Post # 1
The other thread about blood diamonds got me thinking…..I generally agree with the ethical concerns about buying a diamond (let’s set aside gemstones and metal mining for the moment). If I were starting over id probably get a lab created yellow diamond for a multitude of reasons.
But some bees made the point that clear man-made/ lab made stones still contribute to the demand, so to speak. BC they look the same as mined stones. Heirlooms would fall into this category too I think.
I get that argument, but I personally don’t know that I agree. For example, id happily wear faux fur or leather or eat a veggie burger but hell no to the real things (that’s my ethical issue, lol). Therefore I think wearing my heirloom stone (or rocking a moissy or what have you) is similar to buying faux leather, which I do without worrying that I’m contributing to the demand / animal cruelty.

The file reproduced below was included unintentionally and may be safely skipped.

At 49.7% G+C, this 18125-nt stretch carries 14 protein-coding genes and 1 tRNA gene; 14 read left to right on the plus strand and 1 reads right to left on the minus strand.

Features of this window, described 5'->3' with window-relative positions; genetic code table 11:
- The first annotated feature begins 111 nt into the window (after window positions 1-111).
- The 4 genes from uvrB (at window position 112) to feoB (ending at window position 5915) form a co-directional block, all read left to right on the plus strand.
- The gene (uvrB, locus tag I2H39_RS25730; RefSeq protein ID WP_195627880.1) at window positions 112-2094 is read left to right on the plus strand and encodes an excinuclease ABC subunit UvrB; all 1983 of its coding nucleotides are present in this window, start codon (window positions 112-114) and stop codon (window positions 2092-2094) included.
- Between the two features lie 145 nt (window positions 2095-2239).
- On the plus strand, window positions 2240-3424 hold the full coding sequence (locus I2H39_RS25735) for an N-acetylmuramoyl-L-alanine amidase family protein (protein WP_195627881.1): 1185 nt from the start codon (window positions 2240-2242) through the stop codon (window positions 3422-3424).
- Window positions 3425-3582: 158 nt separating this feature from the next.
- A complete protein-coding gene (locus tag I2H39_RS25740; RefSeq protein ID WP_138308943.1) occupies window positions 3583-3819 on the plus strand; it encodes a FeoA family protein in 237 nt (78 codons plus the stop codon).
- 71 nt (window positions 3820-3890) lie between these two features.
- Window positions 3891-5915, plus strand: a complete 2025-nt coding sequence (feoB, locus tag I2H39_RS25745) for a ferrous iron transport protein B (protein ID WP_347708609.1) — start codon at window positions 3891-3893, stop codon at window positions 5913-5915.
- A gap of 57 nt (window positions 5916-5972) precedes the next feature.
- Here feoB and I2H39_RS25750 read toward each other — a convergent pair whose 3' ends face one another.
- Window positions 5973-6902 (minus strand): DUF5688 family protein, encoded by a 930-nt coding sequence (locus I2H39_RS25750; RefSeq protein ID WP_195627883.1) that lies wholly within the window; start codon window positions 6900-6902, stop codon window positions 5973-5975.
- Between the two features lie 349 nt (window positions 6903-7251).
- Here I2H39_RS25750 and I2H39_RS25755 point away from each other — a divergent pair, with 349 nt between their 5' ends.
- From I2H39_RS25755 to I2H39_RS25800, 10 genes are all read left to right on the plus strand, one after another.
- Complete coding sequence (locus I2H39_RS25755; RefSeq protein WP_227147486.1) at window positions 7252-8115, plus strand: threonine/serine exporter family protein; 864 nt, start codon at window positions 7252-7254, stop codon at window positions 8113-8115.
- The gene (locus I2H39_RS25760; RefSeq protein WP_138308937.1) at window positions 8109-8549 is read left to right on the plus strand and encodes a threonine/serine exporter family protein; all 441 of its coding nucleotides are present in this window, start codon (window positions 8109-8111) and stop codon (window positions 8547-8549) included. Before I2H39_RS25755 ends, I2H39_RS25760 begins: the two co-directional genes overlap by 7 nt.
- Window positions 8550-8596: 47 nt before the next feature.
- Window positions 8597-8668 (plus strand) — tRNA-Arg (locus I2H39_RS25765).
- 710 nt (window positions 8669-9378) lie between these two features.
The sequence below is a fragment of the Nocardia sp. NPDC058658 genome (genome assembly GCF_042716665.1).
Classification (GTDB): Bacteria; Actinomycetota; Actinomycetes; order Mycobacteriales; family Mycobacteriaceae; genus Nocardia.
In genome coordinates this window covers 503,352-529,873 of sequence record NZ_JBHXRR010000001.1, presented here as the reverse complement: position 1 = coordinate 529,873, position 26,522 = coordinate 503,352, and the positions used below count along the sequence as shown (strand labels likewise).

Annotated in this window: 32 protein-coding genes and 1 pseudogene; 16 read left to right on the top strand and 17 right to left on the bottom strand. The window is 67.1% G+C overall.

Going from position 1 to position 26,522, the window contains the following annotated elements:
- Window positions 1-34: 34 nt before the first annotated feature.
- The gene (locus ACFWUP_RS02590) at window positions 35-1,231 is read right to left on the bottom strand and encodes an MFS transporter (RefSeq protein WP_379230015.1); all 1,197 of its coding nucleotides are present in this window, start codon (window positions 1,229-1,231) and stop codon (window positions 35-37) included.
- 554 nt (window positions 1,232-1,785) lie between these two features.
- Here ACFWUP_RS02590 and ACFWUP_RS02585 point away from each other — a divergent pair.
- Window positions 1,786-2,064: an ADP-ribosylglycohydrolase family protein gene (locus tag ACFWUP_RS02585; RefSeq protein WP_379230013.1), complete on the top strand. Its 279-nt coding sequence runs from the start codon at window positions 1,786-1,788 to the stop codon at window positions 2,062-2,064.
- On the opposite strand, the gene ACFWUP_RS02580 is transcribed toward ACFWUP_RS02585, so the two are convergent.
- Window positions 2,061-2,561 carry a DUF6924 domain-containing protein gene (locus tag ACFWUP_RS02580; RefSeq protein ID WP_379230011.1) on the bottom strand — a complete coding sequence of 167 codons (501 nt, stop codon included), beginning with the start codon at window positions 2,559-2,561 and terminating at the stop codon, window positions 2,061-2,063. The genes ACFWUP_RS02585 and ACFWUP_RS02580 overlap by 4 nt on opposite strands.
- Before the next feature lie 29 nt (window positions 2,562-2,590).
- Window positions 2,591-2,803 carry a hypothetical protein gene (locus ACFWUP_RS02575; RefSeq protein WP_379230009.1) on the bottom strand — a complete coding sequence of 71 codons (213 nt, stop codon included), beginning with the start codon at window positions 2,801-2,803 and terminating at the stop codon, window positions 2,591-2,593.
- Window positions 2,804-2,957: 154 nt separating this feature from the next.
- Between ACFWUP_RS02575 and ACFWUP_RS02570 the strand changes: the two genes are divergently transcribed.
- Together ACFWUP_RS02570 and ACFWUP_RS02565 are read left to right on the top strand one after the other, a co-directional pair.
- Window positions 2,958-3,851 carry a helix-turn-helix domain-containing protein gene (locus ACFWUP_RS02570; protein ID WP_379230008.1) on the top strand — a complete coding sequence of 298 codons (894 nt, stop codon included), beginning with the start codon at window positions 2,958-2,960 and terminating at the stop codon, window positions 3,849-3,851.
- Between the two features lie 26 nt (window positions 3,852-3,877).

Does this make sense? Yes or no, wearing something that looks like a diamond contributes to the problem? Thoughts?
Post # 3
@wrkbrk: I used to think heirloom stones didn’t “count” but then another bee made the fur comment. Sure, you’d wear faux fur (thus a diamond “simulant” or something is similar) but would you wear an heirloom fur?
Personally, I wouldn’t wear real fur even if it had been in my family forever so now I definitely look at my heirloom diamonds differently. I’m not entirely sure what I’m supposed to DO with them, but I do feel odd about them.
Post # 4
@MexiPino: makes sense. If I had fur or leather handed down……I would probably wear it but maybe I wouldn’t. I can’t say for sure :-/
Post # 5
@wrkbrk: I think it depends on the situation. If you call a duck a duck (or a moissy/lab created a moissy/lad created etc etc) then you would be not contibuting to the problem. In fact you would be doing the opposite and educating people that there are alternatives out there that look just as good.
From my research most diamonds nowadays are not conflict but I do still think that there are inherent problems with the industry in developing countries like Africa where slave wages are paid and living conditions of workers are subpar.